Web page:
Mushrooms aren't the only things that get mixed up

by Andrea Mulder-Slater

“I have a reservation.”

I was at the front desk of the Fairfield Inn in Smithfield North Carolina – a welcome position after the day’s drive, which had taken us through states crippled by an early ice storm.

“You are in room 106”, said the angelic young man behind the counter – who was most certainly fresh out of finishing school – courteous, well mannered and highly manicured.


The lobby was lovely, with soft colors and an accent wall behind the counter depicting tree limbs. Or a spider web. Or maybe capillaries.

Photo: Fairfield Inn

Either way, it was stylish and also hypnotic. I felt instantly in harmony with my guest services agent who - in the time it took to write down my license plate number - walked me through three of my past lives. Twice.

Then the phone rang.

Opposite to the check-in zone, was a seating area, plucked straight out of an episode of Mad Men, season 5. Very modish with a long low table, orange lounger, and a jaunty lamp. There was also a teeny tiny horse in the fireplace. Because, artists.
Photo: Fairfield Inn

After completing the gargantuan task of transporting our overnight bags, colossal snack cooler, pillows, laptops, toy bags and stuffed animals from truck to room… we gathered in the hallway, planning our next move, which – on this trip - most often, (but not always) involved a Cracker Barrel, since we’re all about consistency and also, buying trinkets.

One problem. Because of power outages associated with the ice storm, the local neighborhood Cracker Barrel was closed.

So instead we went to The Outback where our pre-dinner conversation sounded something like this…

Me: I wonder if they have mushrooms.
Jan: I’m sure they have mushrooms. 
The 5 year old: I LOVE MUSHROOMS!
Geoff: Let’s order mushrooms. 

We don’t get out much.

We placed our orders with our server Jill making sure to ask for a dish of plain, cooked mushrooms for the kid.

Shortly after, our food arrived. Steak for Geoff, chicken for Jan and I and a big plate of veggies for the littlest one who always amazes me with her preference for greens over grilled cheese. Not to mention her penchant for kippered herring.

Then, the mushrooms appeared. They were grilled, brown and drenched with wine sauce. I took a bite and became immediately drunk.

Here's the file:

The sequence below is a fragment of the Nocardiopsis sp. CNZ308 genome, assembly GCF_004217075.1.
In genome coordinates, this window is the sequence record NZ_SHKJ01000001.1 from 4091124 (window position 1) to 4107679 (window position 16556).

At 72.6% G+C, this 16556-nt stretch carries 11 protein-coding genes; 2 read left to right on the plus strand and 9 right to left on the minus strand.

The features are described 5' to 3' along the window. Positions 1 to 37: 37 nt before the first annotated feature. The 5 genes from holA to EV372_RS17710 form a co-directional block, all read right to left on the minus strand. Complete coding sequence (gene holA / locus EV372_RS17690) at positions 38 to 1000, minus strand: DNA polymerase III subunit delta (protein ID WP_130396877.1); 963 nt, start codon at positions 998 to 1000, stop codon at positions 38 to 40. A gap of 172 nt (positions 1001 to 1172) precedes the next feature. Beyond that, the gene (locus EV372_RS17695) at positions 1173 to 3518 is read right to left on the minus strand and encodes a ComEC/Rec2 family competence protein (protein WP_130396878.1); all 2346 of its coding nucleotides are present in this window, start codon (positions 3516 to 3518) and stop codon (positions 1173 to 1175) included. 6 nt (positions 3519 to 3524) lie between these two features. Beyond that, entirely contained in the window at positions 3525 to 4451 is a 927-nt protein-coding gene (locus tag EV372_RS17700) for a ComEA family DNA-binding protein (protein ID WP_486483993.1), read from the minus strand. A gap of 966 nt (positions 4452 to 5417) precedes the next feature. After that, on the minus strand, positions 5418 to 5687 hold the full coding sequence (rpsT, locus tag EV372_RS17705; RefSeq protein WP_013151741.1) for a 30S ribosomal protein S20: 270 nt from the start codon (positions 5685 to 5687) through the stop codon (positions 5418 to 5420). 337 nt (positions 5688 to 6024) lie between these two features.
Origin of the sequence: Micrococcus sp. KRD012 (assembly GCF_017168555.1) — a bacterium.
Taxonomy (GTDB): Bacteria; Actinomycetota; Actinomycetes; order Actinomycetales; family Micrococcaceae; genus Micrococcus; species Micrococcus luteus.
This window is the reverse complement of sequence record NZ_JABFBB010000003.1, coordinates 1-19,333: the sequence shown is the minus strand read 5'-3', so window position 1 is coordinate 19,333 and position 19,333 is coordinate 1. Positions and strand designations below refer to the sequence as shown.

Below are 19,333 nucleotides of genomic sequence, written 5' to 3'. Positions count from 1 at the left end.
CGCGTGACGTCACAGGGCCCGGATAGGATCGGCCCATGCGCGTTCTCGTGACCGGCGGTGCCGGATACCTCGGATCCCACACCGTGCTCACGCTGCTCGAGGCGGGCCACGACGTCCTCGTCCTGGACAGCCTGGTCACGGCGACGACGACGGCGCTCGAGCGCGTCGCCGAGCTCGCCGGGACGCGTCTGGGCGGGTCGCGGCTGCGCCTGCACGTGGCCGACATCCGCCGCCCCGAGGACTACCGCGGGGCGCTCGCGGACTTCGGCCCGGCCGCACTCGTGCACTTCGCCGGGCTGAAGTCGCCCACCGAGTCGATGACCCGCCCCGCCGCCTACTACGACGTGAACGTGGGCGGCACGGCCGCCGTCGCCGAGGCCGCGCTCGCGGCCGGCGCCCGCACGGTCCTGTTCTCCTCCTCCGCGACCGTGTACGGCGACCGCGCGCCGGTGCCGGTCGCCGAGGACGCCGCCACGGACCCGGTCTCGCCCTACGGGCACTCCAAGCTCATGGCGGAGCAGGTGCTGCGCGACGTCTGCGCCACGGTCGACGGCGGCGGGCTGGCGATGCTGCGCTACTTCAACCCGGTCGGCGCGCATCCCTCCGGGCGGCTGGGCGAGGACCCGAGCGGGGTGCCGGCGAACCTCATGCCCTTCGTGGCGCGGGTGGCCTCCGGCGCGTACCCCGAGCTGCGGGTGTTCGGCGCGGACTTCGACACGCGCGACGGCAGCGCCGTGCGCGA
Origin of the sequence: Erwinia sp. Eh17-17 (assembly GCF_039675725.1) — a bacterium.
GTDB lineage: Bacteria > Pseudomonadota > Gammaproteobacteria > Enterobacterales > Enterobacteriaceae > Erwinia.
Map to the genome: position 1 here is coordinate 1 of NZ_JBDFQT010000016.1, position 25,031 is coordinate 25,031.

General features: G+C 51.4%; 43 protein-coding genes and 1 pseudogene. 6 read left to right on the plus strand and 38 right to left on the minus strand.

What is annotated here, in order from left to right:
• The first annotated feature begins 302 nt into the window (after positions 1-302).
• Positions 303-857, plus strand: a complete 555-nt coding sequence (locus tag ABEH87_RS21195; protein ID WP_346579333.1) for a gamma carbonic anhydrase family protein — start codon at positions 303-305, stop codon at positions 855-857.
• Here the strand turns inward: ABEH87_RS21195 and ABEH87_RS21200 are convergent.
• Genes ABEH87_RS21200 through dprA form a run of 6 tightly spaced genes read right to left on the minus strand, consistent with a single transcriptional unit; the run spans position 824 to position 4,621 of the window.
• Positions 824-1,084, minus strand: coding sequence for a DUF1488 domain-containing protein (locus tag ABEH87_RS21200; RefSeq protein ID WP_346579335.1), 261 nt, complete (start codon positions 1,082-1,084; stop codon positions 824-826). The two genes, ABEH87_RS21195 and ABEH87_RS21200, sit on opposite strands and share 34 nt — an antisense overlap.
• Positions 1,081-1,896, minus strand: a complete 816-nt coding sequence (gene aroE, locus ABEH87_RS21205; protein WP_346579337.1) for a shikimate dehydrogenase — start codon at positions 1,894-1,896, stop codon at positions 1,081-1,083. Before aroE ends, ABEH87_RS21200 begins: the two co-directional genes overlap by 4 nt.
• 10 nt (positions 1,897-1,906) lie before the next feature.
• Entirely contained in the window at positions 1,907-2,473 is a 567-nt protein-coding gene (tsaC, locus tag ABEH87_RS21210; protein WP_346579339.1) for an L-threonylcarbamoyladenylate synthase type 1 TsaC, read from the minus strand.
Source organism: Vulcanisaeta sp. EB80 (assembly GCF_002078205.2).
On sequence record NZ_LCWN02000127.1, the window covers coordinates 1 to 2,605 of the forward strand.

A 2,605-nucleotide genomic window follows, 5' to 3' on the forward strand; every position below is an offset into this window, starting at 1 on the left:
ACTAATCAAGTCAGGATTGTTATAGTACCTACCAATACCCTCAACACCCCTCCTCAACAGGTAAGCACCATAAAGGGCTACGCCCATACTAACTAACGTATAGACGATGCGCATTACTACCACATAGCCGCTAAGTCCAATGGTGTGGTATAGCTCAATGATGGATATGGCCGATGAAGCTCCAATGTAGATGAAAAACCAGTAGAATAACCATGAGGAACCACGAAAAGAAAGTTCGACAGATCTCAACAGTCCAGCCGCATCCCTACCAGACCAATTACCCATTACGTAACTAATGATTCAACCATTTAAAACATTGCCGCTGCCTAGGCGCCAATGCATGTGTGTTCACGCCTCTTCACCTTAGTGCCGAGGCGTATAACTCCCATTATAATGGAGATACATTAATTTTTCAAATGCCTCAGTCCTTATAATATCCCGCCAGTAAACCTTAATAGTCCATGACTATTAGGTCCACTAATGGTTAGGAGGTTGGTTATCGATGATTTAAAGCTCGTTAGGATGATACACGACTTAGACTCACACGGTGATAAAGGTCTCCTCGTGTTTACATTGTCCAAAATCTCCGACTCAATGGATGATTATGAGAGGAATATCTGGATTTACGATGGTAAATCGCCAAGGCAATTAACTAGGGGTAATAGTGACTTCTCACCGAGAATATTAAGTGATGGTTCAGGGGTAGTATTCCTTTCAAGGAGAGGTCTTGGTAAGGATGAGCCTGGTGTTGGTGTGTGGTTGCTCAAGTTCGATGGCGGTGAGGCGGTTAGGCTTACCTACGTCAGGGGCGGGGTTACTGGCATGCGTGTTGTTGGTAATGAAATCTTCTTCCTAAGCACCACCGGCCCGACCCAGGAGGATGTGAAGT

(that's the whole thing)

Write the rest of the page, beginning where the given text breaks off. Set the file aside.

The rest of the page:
When Jill came back to ask how things were, we said everything was great. Still, since we were hoping to keep our kindergartner sober for the evening (after all, she was really looking forward to a swim in the hotel pool) we asked if she could take back the mushrooms and instead bring us some just like those, only without the booze.

She obliged and within minutes, brought a pile of covered, smothered, battered and deep-fried mushrooms.

Kind of the opposite of what we were hoping for.

We gave up on the mushrooms, finished the rest of our supper – which was actually pretty good - and decided that our server was just a bit muddled in the head so we tipped her anyway.

Poor confused, mixed-up Jill.

Driving back to the hotel, our after-dinner conversation sounded something like this…

Me: How hard is it to cook a plate of grilled mushrooms?
Jan: Maybe nobody there actually eats mushrooms.
The 5 year old: I really love mushrooms. 
Geoff: Maybe Jill was into the wine sauce. 

Remember, we don’t get out much. Which also kind of explains what happened next.

We walked into the hotel lobby and made a beeline for the hallway leading to room 106. There was only one problem. The hallway wasn’t there. Not only that, the fireplace was gone and along with it, the horse.

Photo: Sleep Inn

My transcendent guest services agent and his mesmerizing wall mural were missing and instead there stood a woman with brown barrettes in her hair. There wasn’t a mural behind her but there was a sign that said: “You are in the wrong hotel. This is a Sleep Inn. You are staying at the Fairfield Inn – down the street and to the right.” 

Photo: Sleep Inn

This, was our hotel.

Photo: Fairfield Inn

This, was not our hotel.

Photo: Sleep Inn

We, were most certainly mixed-up.

My only defense is that it was dark, both hotels had automatic sliding doors, I had eaten one of those boozy mushrooms and most importantly, Geoff was driving.

No, really.

Spot the missing roof

by Andrea Mulder-Slater

My time in art school seems like it happened an eternity ago. Mostly because it's been an eternity since I attended art school.

I love to make art, but I also love to write and I find that the words don't ever seem to flow at the same time as the paint.

To give you an example, it took me approximately 17 and a half minutes to write that last sentence.

In other words, here's what I've been up to lately...

Did you spot the disappearing (and reappearing) roof?

Artists are magicians.

No, really.

Coastal expression

by Andrea Mulder-Slater

When I'm writing, I'm not painting and when I'm painting, I'm not writing.

I haven't been writing much lately...